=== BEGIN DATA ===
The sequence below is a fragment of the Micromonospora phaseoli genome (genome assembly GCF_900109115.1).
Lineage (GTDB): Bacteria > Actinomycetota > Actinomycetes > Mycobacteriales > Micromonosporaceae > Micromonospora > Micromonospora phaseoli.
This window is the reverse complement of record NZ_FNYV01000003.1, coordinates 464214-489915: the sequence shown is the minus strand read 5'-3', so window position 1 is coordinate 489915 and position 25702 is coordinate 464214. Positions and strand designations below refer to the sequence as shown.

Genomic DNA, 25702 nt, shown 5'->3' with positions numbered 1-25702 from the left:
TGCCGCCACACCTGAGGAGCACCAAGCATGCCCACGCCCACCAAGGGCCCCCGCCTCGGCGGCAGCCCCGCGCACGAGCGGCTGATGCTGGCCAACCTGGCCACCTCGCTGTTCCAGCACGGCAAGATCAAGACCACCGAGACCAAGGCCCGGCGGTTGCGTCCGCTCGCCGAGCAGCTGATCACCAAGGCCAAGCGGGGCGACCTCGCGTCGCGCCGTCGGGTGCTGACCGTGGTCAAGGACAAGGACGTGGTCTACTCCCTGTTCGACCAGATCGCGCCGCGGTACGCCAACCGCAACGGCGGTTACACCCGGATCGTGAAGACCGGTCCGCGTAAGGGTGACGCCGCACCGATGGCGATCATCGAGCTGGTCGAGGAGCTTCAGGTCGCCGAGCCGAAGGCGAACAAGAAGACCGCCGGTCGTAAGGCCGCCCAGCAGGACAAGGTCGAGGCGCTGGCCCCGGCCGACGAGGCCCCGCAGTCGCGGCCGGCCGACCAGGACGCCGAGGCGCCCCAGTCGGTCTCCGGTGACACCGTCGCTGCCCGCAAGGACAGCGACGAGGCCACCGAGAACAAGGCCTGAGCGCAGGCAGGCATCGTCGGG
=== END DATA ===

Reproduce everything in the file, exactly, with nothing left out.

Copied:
The sequence below is a fragment of the Micromonospora phaseoli genome (genome assembly GCF_900109115.1).
Lineage (GTDB): Bacteria > Actinomycetota > Actinomycetes > Mycobacteriales > Micromonosporaceae > Micromonospora > Micromonospora phaseoli.
This window is the reverse complement of record NZ_FNYV01000003.1, coordinates 464214-489915: the sequence shown is the minus strand read 5'-3', so window position 1 is coordinate 489915 and position 25702 is coordinate 464214. Positions and strand designations below refer to the sequence as shown.

Genomic DNA, 25702 nt, shown 5'->3' with positions numbered 1-25702 from the left:
TGCCGCCACACCTGAGGAGCACCAAGCATGCCCACGCCCACCAAGGGCCCCCGCCTCGGCGGCAGCCCCGCGCACGAGCGGCTGATGCTGGCCAACCTGGCCACCTCGCTGTTCCAGCACGGCAAGATCAAGACCACCGAGACCAAGGCCCGGCGGTTGCGTCCGCTCGCCGAGCAGCTGATCACCAAGGCCAAGCGGGGCGACCTCGCGTCGCGCCGTCGGGTGCTGACCGTGGTCAAGGACAAGGACGTGGTCTACTCCCTGTTCGACCAGATCGCGCCGCGGTACGCCAACCGCAACGGCGGTTACACCCGGATCGTGAAGACCGGTCCGCGTAAGGGTGACGCCGCACCGATGGCGATCATCGAGCTGGTCGAGGAGCTTCAGGTCGCCGAGCCGAAGGCGAACAAGAAGACCGCCGGTCGTAAGGCCGCCCAGCAGGACAAGGTCGAGGCGCTGGCCCCGGCCGACGAGGCCCCGCAGTCGCGGCCGGCCGACCAGGACGCCGAGGCGCCCCAGTCGGTCTCCGGTGACACCGTCGCTGCCCGCAAGGACAGCGACGAGGCCACCGAGAACAAGGCCTGAGCGCAGGCAGGCATCGTCGGG